Bitcoin is the best-known cryptocurrency. The original developer, Satoshi Nakamoto tried to create a peer-to-peer electronic cash system. Those who track the Bitcoin network and its early activity think that whoever Satoshi Nakamoto really is, he holds roughly 1 million bitcoin, worth around $18.6 billion based on recent prices. To add to the mystery of Nakamoto, it looks as though a minimal amount of this bitcoin has been moved or spent.
One of the big innovations of Bitcoin was making a system that didn’t rely on a third party to process electronic payments. Instead, it relied on the consensus of the nodes on the network. It created a currency where the supply couldn’t be altered by a central bank or government. This might not seem like a big deal in the US, but in countries like Zimbabwe or Venezuela that has been through hyper-inflation due to excessive money printing by corrupt governments, this is a bigger concern.
Beyond bitcoin, there are 27 other coins that have a market cap of $1 billion or more. These examples include Ether, Ripple, Litecoin, Dash, Monero, Zcash, and IOTA.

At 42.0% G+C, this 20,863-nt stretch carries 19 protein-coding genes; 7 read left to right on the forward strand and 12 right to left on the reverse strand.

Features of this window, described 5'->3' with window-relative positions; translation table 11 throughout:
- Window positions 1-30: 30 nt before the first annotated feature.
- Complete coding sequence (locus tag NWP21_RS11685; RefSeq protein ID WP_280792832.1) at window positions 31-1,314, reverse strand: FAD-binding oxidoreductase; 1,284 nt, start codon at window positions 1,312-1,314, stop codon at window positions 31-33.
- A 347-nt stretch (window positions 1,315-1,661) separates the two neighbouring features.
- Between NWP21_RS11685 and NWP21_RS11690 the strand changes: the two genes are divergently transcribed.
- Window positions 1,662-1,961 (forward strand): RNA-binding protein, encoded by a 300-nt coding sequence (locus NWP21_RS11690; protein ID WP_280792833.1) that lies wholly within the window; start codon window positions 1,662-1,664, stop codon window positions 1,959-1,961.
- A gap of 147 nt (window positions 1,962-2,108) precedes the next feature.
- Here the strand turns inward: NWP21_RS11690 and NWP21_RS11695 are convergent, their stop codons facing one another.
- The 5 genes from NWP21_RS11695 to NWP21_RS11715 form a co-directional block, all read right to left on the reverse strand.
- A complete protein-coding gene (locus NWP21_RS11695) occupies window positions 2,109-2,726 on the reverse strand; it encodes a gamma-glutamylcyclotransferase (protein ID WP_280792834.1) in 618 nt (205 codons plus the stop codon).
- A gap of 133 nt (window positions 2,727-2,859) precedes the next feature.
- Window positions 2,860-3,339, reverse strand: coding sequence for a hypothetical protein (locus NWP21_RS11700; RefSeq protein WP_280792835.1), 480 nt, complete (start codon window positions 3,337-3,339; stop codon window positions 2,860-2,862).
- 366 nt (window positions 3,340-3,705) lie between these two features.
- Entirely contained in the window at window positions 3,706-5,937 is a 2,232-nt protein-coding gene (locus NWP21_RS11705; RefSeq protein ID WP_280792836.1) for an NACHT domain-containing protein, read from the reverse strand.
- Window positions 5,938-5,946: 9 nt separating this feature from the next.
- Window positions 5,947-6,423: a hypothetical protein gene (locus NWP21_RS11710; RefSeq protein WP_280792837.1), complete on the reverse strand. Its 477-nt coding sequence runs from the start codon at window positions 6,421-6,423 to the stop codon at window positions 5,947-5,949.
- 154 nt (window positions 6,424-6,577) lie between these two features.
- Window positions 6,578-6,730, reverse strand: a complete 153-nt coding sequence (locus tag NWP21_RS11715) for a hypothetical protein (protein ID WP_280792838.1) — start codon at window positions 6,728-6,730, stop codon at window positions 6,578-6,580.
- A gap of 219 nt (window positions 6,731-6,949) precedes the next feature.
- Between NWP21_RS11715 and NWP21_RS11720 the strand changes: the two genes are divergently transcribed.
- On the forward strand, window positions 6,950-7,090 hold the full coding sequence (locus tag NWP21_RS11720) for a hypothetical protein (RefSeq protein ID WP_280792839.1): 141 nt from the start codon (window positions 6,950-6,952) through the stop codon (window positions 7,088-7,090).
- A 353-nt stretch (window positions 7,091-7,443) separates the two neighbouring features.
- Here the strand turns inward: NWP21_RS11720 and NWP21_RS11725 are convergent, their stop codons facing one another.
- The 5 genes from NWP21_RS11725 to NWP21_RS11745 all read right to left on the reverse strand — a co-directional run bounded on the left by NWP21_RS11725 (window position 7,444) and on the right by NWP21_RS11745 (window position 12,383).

Each type of coin has varied features and purposes. Several cryptocurrencies were created by developers who were aiming to solve the shortcomings of some coins or provide additional features that aren’t present in other coins. For example, Bitcoin is not totally anonymous. Anyone can view the ledger, and the flow of funds can be traced to and from different Bitcoin addresses. However, there is no private information that links you to your Bitcoin address. Other coins have been developed in order to provide full anonymity.
Common Cryptocurrency Terms:
Here are a few of the basic, non-technical terms that you are likely to come across as you read about cryptocurrencies
Address. This is a bit like an email address. You can share your coin-specific address to allow someone to send coins to you. Unlike email, people can have several different addresses, and it is usually recommended that you generate a unique address for every transaction.